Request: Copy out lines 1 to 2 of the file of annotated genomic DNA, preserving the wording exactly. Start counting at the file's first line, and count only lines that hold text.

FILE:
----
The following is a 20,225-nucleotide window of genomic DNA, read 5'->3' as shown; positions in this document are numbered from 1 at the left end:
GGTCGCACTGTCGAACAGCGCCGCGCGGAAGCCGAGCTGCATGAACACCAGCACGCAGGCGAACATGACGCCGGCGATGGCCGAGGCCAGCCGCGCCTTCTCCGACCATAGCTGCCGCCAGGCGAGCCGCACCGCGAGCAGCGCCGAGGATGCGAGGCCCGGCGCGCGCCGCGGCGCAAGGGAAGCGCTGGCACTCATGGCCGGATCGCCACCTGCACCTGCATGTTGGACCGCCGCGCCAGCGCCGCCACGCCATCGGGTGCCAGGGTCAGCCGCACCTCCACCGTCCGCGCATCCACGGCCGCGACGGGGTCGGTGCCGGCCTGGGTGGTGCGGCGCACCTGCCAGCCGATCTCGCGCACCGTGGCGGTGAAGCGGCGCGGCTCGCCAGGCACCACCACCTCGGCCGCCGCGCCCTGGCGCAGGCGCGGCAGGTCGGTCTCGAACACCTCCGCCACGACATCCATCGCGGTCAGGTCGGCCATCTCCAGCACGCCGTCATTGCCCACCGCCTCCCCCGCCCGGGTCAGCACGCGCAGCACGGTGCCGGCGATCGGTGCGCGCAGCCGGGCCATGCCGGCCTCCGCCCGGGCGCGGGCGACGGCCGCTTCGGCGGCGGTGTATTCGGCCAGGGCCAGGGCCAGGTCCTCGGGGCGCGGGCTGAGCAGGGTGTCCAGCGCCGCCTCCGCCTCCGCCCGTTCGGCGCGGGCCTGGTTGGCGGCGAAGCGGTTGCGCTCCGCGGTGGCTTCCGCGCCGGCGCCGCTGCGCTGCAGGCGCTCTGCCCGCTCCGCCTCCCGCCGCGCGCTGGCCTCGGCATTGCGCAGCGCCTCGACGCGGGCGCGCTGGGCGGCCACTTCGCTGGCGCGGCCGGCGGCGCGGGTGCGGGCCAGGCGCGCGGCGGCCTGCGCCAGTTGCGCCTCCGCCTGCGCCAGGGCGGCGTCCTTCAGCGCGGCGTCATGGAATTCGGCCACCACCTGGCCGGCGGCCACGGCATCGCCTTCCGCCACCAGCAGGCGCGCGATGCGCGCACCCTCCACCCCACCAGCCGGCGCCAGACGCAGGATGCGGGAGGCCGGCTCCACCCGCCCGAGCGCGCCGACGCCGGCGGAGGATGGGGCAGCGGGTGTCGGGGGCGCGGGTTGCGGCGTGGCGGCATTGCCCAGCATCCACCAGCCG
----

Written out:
The following is a 20,225-nucleotide window of genomic DNA, read 5'->3' as shown; positions in this document are numbered from 1 at the left end:
GGTCGCACTGTCGAACAGCGCCGCGCGGAAGCCGAGCTGCATGAACACCAGCACGCAGGCGAACATGACGCCGGCGATGGCCGAGGCCAGCCGCGCCTTCTCCGACCATAGCTGCCGCCAGGCGAGCCGCACCGCGAGCAGCGCCGAGGATGCGAGGCCCGGCGCGCGCCGCGGCGCAAGGGAAGCGCTGGCACTCATGGCCGGATCGCCACCTGCACCTGCATGTTGGACCGCCGCGCCAGCGCCGCCACGCCATCGGGTGCCAGGGTCAGCCGCACCTCCACCGTCCGCGCATCCACGGCCGCGACGGGGTCGGTGCCGGCCTGGGTGGTGCGGCGCACCTGCCAGCCGATCTCGCGCACCGTGGCGGTGAAGCGGCGCGGCTCGCCAGGCACCACCACCTCGGCCGCCGCGCCCTGGCGCAGGCGCGGCAGGTCGGTCTCGAACACCTCCGCCACGACATCCATCGCGGTCAGGTCGGCCATCTCCAGCACGCCGTCATTGCCCACCGCCTCCCCCGCCCGGGTCAGCACGCGCAGCACGGTGCCGGCGATCGGTGCGCGCAGCCGGGCCATGCCGGCCTCCGCCCGGGCGCGGGCGACGGCCGCTTCGGCGGCGGTGTATTCGGCCAGGGCCAGGGCCAGGTCCTCGGGGCGCGGGCTGAGCAGGGTGTCCAGCGCCGCCTCCGCCTCCGCCCGTTCGGCGCGGGCCTGGTTGGCGGCGAAGCGGTTGCGCTCCGCGGTGGCTTCCGCGCCGGCGCCGCTGCGCTGCAGGCGCTCTGCCCGCTCCGCCTCCCGCCGCGCGCTGGCCTCGGCATTGCGCAGCGCCTCGACGCGGGCGCGCTGGGCGGCCACTTCGCTGGCGCGGCCGGCGGCGCGGGTGCGGGCCAGGCGCGCGGCGGCCTGCGCCAGTTGCGCCTCCGCCTGCGCCAGGGCGGCGTCCTTCAGCGCGGCGTCATGGAATTCGGCCACCACCTGGCCGGCGGCCACGGCATCGCCTTCCGCCACCAGCAGGCGCGCGATGCGCGCACCCTCCACCCCACCAGCCGGCGCCAGACGCAGGATGCGGGAGGCCGGCTCCACCCGCCCGAGCGCGCCGACGCCGGCGGAGGATGGGGCAGCGGGTGTCGGGGGCGCGGGTTGCGGCGTGGCGGCATTGCCCAGCATCCACCAGCCG